Seasons. I am so thankful that there are seasons in life. I know in Tennessee, we really get to experience all of the seasons of the year while in other parts of the country/world the shift is not as obvious. There is great therapeutic value for me in living life by seasons. Forming and maintaining rituals in these sections of the year gives me something to look forward to and to ground me. Robert Fulghum, in his book From Beginning to End: the Rituals of Our Lives states,
"... for everyone of us, there is still an annual cycle of personal seasons.
A productive time and a fallow time.
A time to generate new ideas and a time to make them work.
A time to invest and a time to sell.
A time to get organized and a time to let go.
A time to get in shape and a time to be lazy.
This paradoxical swing of the rhythmic pendulum of life is not to be ignored or disallowed."
Spring is my favorite. I am so thankful for the vibrant green of grass and trees and the blossoming of flowers, the wearing of flip flops, and enjoying being outside.
Having jars of Zinnias and daisies to have in my house, take to people, and even put on a friend's fall birthday cake make it worth it!
and tomatoes for days...
|this bounty was the harvest from our garden before the first fall frost|
And Spring also means fun, zippy, fresh food.
This past week
I made my first Key Lime Pie of the season.
When Becca made Baked Alaska for Easter Lunch and used 1/2 dozen egg whites and left a nice bowl of egg yolks for me, I was inspired to make the Key Lime, since it calls for lots of yolks. (If you are ever in a similar situation, where you have remaining yolks, hang on to them and make a key lime pie!) Asher and Dave were especially happy.
And I made some WRAPS for lunches, and it made me excited about picnic food. My sister brought a couple of creative wraps over from a sandwich shop last Friday and we split them: one was a turkey strawberry wrap and one was hummus and veggie. Lucy loved the veggie one with crunchy lettuce and cucumber being her favorite parts and I especially loved the turkey strawberry one. It prompted me to make some for lunches this week. A wrap seems much more exciting than an average sandwich, don't you agree?
Dave has been a wrap fan for years! When we would go on vacation, Dave would always ensure that we had tortillas so that he could wrap up whatever was leftover from dinner into a tortilla and heat it up for a midnight snack! We are believers in throwing all kinds of things into a wrap!
Here's what I do.
Open my fridge and pull out every POSSIBLE thing that I could put in a wrap, look in my fruit bowl and see if there are any fruits of vegetables that could work,
and think about what flavors would be compatible,
and then pile all of those items into a tortilla,
and wrap them up,
and there you have a tasty, convenient, transportable meal!
I tend to like wraps that are like a hand-held salad.
Last summer we were having sandwiches and salads for a dinner meeting at church. I thought of making wraps because you can make them beforehand without ruining the bread and they seem a little more exciting for a dinner sandwich. It worked out. They were a hit – with kids and adults.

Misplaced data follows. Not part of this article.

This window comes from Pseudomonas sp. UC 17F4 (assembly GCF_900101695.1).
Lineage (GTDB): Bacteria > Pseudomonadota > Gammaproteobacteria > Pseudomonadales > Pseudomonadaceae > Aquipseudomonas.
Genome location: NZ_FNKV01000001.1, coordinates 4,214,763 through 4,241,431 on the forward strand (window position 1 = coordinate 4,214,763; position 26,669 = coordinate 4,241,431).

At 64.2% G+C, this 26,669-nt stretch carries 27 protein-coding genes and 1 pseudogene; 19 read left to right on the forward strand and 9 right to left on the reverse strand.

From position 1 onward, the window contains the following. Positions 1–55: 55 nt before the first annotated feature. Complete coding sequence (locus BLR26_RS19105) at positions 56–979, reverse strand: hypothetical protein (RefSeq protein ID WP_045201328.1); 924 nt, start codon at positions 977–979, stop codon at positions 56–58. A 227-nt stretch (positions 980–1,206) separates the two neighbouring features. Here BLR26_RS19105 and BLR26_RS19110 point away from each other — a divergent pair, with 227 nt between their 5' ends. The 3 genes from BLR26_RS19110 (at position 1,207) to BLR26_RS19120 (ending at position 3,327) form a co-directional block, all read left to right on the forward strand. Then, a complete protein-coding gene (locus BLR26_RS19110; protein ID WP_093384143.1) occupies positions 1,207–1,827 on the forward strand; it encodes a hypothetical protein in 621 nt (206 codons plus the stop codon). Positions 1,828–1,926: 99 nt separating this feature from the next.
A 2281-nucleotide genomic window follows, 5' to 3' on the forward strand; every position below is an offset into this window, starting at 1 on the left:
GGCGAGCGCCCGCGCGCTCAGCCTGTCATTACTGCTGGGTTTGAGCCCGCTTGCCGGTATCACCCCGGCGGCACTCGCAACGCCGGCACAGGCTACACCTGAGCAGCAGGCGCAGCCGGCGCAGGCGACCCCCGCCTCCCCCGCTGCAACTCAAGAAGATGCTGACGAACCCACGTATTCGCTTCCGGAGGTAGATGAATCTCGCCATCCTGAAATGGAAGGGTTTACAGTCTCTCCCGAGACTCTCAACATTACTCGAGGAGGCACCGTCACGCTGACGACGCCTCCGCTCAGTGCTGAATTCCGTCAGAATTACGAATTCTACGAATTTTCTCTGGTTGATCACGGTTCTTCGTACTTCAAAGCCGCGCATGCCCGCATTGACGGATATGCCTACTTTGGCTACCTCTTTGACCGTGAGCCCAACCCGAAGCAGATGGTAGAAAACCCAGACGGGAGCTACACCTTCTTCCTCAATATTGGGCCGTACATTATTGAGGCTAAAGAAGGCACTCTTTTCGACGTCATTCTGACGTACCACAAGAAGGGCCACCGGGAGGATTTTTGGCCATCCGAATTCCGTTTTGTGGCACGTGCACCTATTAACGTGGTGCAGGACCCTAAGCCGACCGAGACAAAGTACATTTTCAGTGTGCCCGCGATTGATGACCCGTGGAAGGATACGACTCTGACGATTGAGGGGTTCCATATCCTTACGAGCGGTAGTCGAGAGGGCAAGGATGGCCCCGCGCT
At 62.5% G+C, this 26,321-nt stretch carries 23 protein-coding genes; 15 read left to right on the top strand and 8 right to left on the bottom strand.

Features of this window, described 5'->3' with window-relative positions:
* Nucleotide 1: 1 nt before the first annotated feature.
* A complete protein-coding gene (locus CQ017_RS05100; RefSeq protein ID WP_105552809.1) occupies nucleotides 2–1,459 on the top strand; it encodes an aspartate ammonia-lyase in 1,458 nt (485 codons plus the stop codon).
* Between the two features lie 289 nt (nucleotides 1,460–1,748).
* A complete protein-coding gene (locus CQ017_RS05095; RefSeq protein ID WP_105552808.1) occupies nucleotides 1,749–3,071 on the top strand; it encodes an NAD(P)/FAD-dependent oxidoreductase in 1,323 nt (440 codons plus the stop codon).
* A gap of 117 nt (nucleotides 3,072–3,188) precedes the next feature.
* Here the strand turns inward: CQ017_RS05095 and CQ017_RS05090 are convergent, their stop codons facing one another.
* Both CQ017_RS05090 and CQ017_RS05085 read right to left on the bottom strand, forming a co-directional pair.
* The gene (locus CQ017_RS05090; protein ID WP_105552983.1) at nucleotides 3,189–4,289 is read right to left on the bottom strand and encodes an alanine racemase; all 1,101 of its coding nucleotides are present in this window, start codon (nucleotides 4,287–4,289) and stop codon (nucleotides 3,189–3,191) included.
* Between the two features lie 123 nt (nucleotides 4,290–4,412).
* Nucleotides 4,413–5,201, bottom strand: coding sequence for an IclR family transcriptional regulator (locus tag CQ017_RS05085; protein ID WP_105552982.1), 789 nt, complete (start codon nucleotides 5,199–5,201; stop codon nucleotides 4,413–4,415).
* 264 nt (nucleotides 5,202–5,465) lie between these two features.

You can make them really basic or get creative and more gourmet!
You can make them all the same or custom make them and label them when you pack them up.
You can serve them with different dipping sauces.
You can make big ones and cut them in 1/2 or you can make regular sized ones.
I must give credit to my dear friend Connie who taught me much about picnic-ing. Back when we would go to the park or go to the YMCA to swim and picnic, Connie taught me. She picnicked in a big way. She brought leftover pasta for us to share, and she brought wraps for the kids, often times. She brought containers of cut fruit: melons, berries, whatever she had. She brought plates and forks and served the meal. It was so much more exciting than individually wrapped PB and Js. I adopted her picnicking practices immediately! It's fun when you picnic with friends and you both do this. Melissa and I will coordinate as to who's bringing the main dish, who's bringing which fruit, and who has time to make a batch of cookies to bring. We find that our kids would rather eat what their friends have in their picnic than what they brought (no matter what it is), so we might as well do this "family style".
Here are 4 wraps we love.
1. Smoked Deli Turkey/Havarti Cheese/ Green Leaf Lettuce
with honey mustard on the side for dipping.
2. The Manly Wrap with co-jack cheese, turkey and bacon.
3. The Grilled Chicken Salad Wrap
This week we had some leftover grilled chicken tenderloins from dinner. I added salad greens, cucumbers, apples and crumbled goat cheese, salt and pepper. (I tossed the meat with some balsamic viniagrette before putting it in the wrap so that it wouldn't get the wrap soggy by pouring on the dressing, but would add the touch of dressing to the mix. It worked.)
|grilled chicken tossed with vinaigrette|
4. And my PBPB&S (Peanut Butter, chopped Peanuts, Bananas, and Strawberries) – inspired by strawberry season last year! (Or it's delicious without bananas- it's like PBJ on steroids)!
So in honor of spring. Plant something, make a key lime pie, make some wraps, and by all means, have a picnic! I suggest you look deep within your fridge and start pulling stuff out that looks like the makings of a sandwich: meat, cheese, cream cheese, lettuce, fruits, veggies, nuts, seeds, dressings, condiments, etc. and see what creative concoction you come up with.
|wrapped and ready for a picnic|